Adventure #23: What’s Your Vector, Victor?

It is a cold morning and once again I am on a bus headed in the direction of the airport. Once again, though, I’m not flying anywhere. Not exactly, that is.

Sage is busy so she can’t come with me but I’m on my way to a surprise adventure she has set up for me. I only find out when she tells me where I have to go to, an unassuming building in an industrial park within sight of the airport. As I get off the bus just to the north I can see planes landing, about one per minute, at Pearson International Airport.

Inside it looks like any other suburban office. Were it not for the model planes everywhere I might think I’m at a lab I sometimes work at.

After three buses and a subway and about two hours of riding, I am at uFly Simulator. This location has a $250,000 Boeing 777-200ER cockpit simulator that they use for everything from pilot assessment and training to corporate events to workshops to help you get over your fear of flying.

After a short wait I’m brought into the back. Instead of labs, or a warehouse full of sneakers, see a small door. I walk inside and though I know what’s coming I’m still surprised at what I see. If I had been blindfolded and brought in I would likely have thought I was in a real plane. It even smelled like I was getting on a plane.

My “copilot” asks me to sit down and there I am, at the controls. Instead of windows there are monitors all synched up to the simulation.

Because I’m new and it’s a simulation we have perfect weather. No wind, no storms, no turbulence. I’m told to engage the throttle and you can hear and even feel the engines ramp up.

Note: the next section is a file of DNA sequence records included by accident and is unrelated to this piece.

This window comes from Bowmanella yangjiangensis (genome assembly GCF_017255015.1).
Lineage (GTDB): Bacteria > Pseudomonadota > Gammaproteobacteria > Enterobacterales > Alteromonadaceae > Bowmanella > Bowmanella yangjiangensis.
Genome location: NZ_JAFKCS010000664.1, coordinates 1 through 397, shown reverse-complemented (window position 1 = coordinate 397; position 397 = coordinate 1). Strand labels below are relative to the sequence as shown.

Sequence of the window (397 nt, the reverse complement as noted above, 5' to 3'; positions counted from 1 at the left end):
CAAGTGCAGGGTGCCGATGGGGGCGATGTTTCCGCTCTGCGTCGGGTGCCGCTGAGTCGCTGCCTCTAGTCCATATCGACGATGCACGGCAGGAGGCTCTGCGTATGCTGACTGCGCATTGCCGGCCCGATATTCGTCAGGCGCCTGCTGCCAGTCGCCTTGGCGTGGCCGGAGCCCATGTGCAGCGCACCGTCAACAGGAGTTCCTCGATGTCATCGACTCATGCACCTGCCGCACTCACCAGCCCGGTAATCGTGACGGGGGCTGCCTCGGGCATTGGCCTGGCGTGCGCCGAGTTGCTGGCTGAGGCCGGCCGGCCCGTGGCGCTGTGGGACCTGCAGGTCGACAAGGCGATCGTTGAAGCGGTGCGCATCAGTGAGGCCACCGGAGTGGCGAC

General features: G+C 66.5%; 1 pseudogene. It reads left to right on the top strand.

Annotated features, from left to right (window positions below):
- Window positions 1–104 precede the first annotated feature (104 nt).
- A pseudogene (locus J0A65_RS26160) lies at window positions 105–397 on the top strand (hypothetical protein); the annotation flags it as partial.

The copilot tells me when to pull back and we ascend, and as we go up he tells me what to do with the flaps. Eventually we level off.

The autopilot seems to have a few different levels – from full control for cruising to simply maintaining speed and suggesting whether you’re too high or low – or need to turn left or right.

I’m really thrown off by a few things. The first is that unlike a car, where if you let go of the steering wheel, it returns to going straight, if you let go of the yoke, you stop increasing how much you turn but you’re still going to be turning left.

The second is that this is a big vehicle. You don’t just steer with the yoke, you steer with pedals as well. As I understand it, the yoke tilts the plane left or right while the pedals essentially turn the tail left or right without tilting. So most turns use both.

Worst of all, though, my brain insists on interpreting the directional guidance backwards. If it is telling me to turn left, I will go right. If it tells me to go up, I go down. I am the pilot of your worst nightmares.

But fortunately I have an experienced pilot who, like my driver’s education instructor did when I was a kid, has the ability to override what I do to save me from killing our virtual passengers and who knows how many people on the ground.

Unlike my driver’s ed teacher, though, my instructor does not see that I am feeling comfortable, tell me to get on the highway to cruise and take a nap (give him a break, he was 68 when he taught me – he needed his sleep!), my copilot is serious. He repeats back headings, announces when we’re at altitude or how much our flaps are engaged. There is clearly no room for funny business. No trying to fly under bridges or doing a barrel roll like I would try with my home flight simulator programs when I was younger. We have a job. We are airline pilots. There shall be no shenanigans.

He is serious enough to make it clear there will be no horseplay but kind enough to help me learn and understand what I’m doing. This is good because every time I turn the wrong direction in response to the guidance I feel a little bit disappointed in myself. Why can’t I get this?

After we do one flight in St. Maartin, we land and he asks where I’d like to go. I’ve been to Mumbai airport several times now and am curious to see how accurate it is. And so we go there. When he “sends” us there it displays the conditions at the current time – night.